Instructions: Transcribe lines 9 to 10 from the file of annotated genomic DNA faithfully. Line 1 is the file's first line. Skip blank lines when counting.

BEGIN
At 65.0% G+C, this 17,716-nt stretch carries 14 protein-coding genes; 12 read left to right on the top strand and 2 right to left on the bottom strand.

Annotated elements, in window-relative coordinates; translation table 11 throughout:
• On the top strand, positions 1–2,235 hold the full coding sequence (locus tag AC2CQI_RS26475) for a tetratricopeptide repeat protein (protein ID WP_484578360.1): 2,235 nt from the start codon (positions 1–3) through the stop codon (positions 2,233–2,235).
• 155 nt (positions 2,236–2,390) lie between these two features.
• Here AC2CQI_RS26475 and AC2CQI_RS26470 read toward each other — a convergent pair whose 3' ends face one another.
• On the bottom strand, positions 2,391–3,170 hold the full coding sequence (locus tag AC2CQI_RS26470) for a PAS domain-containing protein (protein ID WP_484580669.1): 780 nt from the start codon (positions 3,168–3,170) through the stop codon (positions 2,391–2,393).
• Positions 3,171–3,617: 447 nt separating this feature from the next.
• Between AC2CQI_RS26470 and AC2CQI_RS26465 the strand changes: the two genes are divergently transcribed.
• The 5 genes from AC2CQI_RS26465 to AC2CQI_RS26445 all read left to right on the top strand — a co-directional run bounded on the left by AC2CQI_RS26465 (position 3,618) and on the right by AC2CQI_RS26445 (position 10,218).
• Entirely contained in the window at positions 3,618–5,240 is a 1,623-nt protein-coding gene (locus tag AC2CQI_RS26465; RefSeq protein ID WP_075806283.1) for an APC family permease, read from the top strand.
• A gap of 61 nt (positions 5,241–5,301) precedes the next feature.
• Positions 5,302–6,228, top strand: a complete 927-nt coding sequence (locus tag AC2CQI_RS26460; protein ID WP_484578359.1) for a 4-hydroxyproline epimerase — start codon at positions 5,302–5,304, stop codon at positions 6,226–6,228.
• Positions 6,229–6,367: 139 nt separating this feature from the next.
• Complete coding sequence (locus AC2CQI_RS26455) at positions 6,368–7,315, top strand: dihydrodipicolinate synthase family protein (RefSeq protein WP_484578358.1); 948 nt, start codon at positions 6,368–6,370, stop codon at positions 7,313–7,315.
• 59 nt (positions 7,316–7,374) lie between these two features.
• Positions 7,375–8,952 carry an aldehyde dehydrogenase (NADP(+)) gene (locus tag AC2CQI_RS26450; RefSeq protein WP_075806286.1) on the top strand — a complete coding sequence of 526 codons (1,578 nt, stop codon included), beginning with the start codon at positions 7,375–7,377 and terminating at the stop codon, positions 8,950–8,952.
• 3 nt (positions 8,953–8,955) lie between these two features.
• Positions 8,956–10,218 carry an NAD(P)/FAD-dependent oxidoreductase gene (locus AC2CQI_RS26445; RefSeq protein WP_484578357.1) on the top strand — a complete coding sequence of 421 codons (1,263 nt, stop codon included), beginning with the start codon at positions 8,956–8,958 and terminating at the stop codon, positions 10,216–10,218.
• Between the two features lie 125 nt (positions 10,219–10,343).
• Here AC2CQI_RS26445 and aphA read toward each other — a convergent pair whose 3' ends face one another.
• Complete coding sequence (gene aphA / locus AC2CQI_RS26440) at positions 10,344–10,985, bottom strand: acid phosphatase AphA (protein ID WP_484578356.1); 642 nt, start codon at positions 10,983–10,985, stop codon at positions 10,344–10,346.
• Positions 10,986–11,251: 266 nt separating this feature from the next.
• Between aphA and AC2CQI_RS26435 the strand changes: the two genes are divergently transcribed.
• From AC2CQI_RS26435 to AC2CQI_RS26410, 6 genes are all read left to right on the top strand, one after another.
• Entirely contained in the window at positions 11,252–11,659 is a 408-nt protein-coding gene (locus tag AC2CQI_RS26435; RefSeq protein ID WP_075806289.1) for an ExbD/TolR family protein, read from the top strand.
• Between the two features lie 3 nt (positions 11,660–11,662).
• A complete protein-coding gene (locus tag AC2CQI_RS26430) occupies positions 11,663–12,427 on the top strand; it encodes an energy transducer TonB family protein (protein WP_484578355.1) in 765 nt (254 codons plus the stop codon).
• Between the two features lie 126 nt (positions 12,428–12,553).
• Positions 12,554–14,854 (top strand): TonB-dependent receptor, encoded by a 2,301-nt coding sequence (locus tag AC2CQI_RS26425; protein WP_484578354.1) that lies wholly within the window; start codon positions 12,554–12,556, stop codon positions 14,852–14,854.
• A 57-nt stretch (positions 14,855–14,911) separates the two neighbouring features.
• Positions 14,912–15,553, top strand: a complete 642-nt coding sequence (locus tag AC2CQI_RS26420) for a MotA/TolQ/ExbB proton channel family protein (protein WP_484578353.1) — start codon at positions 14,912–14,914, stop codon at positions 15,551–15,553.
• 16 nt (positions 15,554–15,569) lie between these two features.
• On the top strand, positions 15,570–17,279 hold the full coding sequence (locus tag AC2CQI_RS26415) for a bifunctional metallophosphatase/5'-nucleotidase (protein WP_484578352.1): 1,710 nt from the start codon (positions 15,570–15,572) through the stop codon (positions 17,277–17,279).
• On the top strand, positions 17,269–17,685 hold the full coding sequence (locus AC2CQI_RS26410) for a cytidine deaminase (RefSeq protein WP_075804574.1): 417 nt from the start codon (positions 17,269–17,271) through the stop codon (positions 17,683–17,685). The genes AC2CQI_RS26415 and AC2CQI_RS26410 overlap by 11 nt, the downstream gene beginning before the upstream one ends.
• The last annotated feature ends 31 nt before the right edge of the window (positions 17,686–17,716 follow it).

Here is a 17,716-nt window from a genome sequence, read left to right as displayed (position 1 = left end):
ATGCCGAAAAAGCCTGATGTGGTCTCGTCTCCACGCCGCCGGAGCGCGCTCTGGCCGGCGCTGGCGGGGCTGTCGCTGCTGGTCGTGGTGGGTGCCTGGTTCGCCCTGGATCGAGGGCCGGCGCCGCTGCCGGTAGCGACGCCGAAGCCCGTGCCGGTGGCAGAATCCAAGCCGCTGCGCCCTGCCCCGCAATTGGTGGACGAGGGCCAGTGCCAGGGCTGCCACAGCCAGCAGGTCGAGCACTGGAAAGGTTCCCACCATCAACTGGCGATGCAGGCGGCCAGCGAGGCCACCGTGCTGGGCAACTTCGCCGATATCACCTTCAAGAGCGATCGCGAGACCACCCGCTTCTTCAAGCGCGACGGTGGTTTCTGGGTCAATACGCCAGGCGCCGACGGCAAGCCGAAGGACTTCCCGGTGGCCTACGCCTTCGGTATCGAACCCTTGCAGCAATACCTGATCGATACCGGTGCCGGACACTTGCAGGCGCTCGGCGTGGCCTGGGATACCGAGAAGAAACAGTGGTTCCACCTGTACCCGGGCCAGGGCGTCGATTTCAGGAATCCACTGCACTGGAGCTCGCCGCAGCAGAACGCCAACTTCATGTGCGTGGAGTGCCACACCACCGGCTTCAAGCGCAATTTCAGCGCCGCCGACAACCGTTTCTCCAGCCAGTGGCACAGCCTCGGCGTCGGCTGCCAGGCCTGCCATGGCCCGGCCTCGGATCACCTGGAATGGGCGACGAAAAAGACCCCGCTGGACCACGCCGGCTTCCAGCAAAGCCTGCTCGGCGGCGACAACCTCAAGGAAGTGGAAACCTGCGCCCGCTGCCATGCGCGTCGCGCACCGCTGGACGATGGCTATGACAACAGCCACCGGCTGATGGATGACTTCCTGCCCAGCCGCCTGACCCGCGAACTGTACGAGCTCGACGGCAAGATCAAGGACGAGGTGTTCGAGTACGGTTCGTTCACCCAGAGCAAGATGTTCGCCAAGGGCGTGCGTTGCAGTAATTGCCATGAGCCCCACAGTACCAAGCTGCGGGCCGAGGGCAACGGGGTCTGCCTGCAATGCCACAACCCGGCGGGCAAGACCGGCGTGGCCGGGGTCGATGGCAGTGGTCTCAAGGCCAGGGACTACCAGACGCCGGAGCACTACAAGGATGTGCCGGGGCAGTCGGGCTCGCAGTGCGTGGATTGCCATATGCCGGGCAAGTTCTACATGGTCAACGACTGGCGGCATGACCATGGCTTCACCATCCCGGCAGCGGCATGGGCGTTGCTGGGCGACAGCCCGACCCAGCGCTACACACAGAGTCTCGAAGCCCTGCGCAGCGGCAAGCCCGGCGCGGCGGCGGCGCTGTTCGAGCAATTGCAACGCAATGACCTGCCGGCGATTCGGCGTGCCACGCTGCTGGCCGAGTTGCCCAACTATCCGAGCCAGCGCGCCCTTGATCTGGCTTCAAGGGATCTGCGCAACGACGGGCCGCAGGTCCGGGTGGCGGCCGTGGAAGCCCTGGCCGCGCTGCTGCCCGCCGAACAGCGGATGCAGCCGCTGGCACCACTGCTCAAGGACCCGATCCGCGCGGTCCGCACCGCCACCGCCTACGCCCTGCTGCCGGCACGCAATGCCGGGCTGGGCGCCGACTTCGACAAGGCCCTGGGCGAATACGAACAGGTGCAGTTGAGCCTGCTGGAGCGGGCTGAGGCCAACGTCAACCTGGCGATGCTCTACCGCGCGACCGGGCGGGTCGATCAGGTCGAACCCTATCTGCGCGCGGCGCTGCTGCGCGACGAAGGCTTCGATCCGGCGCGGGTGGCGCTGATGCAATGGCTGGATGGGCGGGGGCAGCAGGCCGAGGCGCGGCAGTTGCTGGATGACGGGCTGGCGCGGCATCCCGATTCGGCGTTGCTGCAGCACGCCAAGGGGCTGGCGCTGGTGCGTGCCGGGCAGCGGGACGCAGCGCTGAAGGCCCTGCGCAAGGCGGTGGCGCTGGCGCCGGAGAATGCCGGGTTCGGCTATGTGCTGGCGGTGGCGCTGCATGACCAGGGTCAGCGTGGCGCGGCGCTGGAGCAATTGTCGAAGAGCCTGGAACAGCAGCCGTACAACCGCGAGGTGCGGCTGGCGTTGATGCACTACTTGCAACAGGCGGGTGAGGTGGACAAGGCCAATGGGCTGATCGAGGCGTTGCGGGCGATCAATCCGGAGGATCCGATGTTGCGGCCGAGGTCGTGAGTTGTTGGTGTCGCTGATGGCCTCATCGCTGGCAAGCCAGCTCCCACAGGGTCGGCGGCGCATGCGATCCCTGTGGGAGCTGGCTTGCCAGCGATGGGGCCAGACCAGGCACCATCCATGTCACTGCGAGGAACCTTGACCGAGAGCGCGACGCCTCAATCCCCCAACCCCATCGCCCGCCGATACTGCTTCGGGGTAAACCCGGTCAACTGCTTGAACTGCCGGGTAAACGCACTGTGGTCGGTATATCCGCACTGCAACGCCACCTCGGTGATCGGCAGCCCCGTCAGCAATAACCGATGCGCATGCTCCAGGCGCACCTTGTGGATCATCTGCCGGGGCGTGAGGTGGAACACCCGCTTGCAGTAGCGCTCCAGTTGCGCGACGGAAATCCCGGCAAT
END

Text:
• The 5 genes from AC2CQI_RS26465 to AC2CQI_RS26445 all read left to right on the top strand — a co-directional run bounded on the left by AC2CQI_RS26465 (position 3,618) and on the right by AC2CQI_RS26445 (position 10,218).
• Entirely contained in the window at positions 3,618–5,240 is a 1,623-nt protein-coding gene (locus tag AC2CQI_RS26465; RefSeq protein ID WP_075806283.1) for an APC family permease, read from the top strand.